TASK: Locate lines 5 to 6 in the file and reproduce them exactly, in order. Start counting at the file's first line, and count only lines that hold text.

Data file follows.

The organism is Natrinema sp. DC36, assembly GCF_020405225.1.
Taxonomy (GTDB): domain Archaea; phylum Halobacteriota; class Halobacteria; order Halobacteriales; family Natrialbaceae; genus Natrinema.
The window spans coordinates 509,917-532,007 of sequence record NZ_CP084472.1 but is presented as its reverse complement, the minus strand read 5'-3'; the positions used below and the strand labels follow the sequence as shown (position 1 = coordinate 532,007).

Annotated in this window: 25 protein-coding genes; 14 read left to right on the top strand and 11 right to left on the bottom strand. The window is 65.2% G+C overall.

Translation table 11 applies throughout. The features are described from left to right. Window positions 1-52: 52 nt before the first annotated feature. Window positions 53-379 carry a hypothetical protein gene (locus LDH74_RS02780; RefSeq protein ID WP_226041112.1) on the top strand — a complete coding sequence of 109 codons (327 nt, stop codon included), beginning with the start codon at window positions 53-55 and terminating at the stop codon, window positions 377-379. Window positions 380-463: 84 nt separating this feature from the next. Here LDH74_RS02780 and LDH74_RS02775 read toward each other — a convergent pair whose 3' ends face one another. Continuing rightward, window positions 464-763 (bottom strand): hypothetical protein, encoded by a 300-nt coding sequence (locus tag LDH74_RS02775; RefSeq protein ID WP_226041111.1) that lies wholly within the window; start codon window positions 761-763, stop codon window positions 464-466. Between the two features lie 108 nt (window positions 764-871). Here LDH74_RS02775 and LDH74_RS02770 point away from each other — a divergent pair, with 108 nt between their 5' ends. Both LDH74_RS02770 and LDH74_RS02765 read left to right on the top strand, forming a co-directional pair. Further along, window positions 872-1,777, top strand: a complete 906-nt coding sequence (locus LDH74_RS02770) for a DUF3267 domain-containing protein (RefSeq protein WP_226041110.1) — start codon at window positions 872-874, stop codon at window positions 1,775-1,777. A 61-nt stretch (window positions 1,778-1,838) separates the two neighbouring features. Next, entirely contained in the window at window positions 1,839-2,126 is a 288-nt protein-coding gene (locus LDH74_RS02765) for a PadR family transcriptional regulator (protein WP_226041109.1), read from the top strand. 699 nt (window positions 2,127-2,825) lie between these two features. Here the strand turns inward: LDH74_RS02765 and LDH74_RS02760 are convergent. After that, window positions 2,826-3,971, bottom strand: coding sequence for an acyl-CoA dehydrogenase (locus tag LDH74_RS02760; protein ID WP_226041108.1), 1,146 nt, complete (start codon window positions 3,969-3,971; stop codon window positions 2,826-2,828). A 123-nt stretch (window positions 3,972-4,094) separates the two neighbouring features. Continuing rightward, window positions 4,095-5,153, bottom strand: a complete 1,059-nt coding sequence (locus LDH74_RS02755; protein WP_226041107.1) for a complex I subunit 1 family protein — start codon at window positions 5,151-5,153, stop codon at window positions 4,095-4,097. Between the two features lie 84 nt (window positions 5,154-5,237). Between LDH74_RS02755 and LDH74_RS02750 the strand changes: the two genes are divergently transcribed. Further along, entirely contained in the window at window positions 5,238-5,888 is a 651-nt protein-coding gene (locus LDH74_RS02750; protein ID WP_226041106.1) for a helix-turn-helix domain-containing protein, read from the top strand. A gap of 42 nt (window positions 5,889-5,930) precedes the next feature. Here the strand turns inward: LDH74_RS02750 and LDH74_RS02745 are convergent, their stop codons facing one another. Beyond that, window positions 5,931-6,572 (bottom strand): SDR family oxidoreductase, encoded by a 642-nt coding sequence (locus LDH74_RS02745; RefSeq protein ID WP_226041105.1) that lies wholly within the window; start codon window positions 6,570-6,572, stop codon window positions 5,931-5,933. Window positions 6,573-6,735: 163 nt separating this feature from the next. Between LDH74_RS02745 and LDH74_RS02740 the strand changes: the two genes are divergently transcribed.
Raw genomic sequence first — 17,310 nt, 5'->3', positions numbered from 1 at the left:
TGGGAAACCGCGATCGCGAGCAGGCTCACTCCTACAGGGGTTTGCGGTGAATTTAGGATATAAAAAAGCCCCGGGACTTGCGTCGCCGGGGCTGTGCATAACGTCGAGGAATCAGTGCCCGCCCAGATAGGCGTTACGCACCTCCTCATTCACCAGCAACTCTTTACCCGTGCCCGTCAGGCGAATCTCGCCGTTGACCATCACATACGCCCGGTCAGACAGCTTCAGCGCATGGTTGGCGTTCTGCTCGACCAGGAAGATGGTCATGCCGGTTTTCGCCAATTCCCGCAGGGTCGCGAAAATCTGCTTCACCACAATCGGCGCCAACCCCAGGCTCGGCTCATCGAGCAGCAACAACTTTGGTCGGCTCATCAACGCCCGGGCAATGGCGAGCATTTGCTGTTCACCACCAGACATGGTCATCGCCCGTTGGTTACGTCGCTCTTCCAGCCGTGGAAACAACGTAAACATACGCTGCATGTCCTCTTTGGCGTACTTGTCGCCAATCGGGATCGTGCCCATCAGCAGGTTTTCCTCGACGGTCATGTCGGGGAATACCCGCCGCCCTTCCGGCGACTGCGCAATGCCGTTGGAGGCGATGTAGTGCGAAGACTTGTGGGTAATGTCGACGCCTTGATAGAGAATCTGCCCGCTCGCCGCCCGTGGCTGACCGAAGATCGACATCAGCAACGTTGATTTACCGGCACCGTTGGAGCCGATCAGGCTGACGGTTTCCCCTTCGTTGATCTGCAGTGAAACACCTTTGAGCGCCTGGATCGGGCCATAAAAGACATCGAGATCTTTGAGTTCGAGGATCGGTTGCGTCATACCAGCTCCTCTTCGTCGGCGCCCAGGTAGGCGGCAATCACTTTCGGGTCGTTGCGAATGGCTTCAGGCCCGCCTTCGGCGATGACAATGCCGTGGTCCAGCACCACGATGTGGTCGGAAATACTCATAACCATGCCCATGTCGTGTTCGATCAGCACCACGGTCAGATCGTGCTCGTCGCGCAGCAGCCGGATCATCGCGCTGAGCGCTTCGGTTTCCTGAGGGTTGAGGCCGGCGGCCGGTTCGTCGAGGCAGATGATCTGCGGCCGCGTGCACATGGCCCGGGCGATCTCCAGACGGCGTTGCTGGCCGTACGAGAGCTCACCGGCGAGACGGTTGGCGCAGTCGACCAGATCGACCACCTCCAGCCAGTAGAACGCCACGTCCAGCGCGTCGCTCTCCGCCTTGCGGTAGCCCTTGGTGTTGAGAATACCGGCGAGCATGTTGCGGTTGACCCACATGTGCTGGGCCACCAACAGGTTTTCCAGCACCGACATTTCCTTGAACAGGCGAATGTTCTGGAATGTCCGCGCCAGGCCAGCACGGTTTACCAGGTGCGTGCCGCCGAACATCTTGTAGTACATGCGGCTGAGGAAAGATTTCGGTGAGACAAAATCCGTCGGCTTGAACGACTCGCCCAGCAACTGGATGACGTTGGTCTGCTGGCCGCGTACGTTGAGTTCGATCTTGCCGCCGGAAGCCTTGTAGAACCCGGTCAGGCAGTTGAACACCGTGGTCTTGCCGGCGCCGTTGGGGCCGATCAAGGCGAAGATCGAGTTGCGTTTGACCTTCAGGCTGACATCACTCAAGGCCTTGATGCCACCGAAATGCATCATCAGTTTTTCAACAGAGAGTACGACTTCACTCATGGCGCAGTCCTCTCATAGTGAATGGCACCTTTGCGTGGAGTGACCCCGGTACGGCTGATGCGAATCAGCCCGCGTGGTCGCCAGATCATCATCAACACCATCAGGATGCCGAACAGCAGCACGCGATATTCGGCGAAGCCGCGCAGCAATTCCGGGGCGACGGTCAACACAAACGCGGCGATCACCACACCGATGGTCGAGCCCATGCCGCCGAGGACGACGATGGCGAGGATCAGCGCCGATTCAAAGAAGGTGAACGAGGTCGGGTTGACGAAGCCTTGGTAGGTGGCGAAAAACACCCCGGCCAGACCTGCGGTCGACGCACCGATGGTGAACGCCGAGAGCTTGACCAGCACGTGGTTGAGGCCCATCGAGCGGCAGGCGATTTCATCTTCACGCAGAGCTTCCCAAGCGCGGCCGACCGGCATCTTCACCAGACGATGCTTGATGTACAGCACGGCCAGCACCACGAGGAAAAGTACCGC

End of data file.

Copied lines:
Translation table 11 applies throughout. The features are described from left to right. Window positions 1-52: 52 nt before the first annotated feature. Window positions 53-379 carry a hypothetical protein gene (locus LDH74_RS02780; RefSeq protein ID WP_226041112.1) on the top strand — a complete coding sequence of 109 codons (327 nt, stop codon included), beginning with the start codon at window positions 53-55 and terminating at the stop codon, window positions 377-379. Window positions 380-463: 84 nt separating this feature from the next. Here LDH74_RS02780 and LDH74_RS02775 read toward each other — a convergent pair whose 3' ends face one another. Continuing rightward, window positions 464-763 (bottom strand): hypothetical protein, encoded by a 300-nt coding sequence (locus tag LDH74_RS02775; RefSeq protein ID WP_226041111.1) that lies wholly within the window; start codon window positions 761-763, stop codon window positions 464-466. Between the two features lie 108 nt (window positions 764-871). Here LDH74_RS02775 and LDH74_RS02770 point away from each other — a divergent pair, with 108 nt between their 5' ends. Both LDH74_RS02770 and LDH74_RS02765 read left to right on the top strand, forming a co-directional pair. Further along, window positions 872-1,777, top strand: a complete 906-nt coding sequence (locus LDH74_RS02770) for a DUF3267 domain-containing protein (RefSeq protein WP_226041110.1) — start codon at window positions 872-874, stop codon at window positions 1,775-1,777. A 61-nt stretch (window positions 1,778-1,838) separates the two neighbouring features. Next, entirely contained in the window at window positions 1,839-2,126 is a 288-nt protein-coding gene (locus LDH74_RS02765) for a PadR family transcriptional regulator (protein WP_226041109.1), read from the top strand. 699 nt (window positions 2,127-2,825) lie between these two features. Here the strand turns inward: LDH74_RS02765 and LDH74_RS02760 are convergent. After that, window positions 2,826-3,971, bottom strand: coding sequence for an acyl-CoA dehydrogenase (locus tag LDH74_RS02760; protein ID WP_226041108.1), 1,146 nt, complete (start codon window positions 3,969-3,971; stop codon window positions 2,826-2,828). A 123-nt stretch (window positions 3,972-4,094) separates the two neighbouring features. Continuing rightward, window positions 4,095-5,153, bottom strand: a complete 1,059-nt coding sequence (locus LDH74_RS02755; protein WP_226041107.1) for a complex I subunit 1 family protein — start codon at window positions 5,151-5,153, stop codon at window positions 4,095-4,097. Between the two features lie 84 nt (window positions 5,154-5,237). Between LDH74_RS02755 and LDH74_RS02750 the strand changes: the two genes are divergently transcribed. Further along, entirely contained in the window at window positions 5,238-5,888 is a 651-nt protein-coding gene (locus LDH74_RS02750; protein ID WP_226041106.1) for a helix-turn-helix domain-containing protein, read from the top strand. A gap of 42 nt (window positions 5,889-5,930) precedes the next feature. Here the strand turns inward: LDH74_RS02750 and LDH74_RS02745 are convergent, their stop codons facing one another. Beyond that, window positions 5,931-6,572 (bottom strand): SDR family oxidoreductase, encoded by a 642-nt coding sequence (locus LDH74_RS02745; RefSeq protein ID WP_226041105.1) that lies wholly within the window; start codon window positions 6,570-6,572, stop codon window positions 5,931-5,933. Window positions 6,573-6,735: 163 nt separating this feature from the next. Between LDH74_RS02745 and LDH74_RS02740 the strand changes: the two genes are divergently transcribed.
Raw genomic sequence first — 17,310 nt, 5'->3', positions numbered from 1 at the left: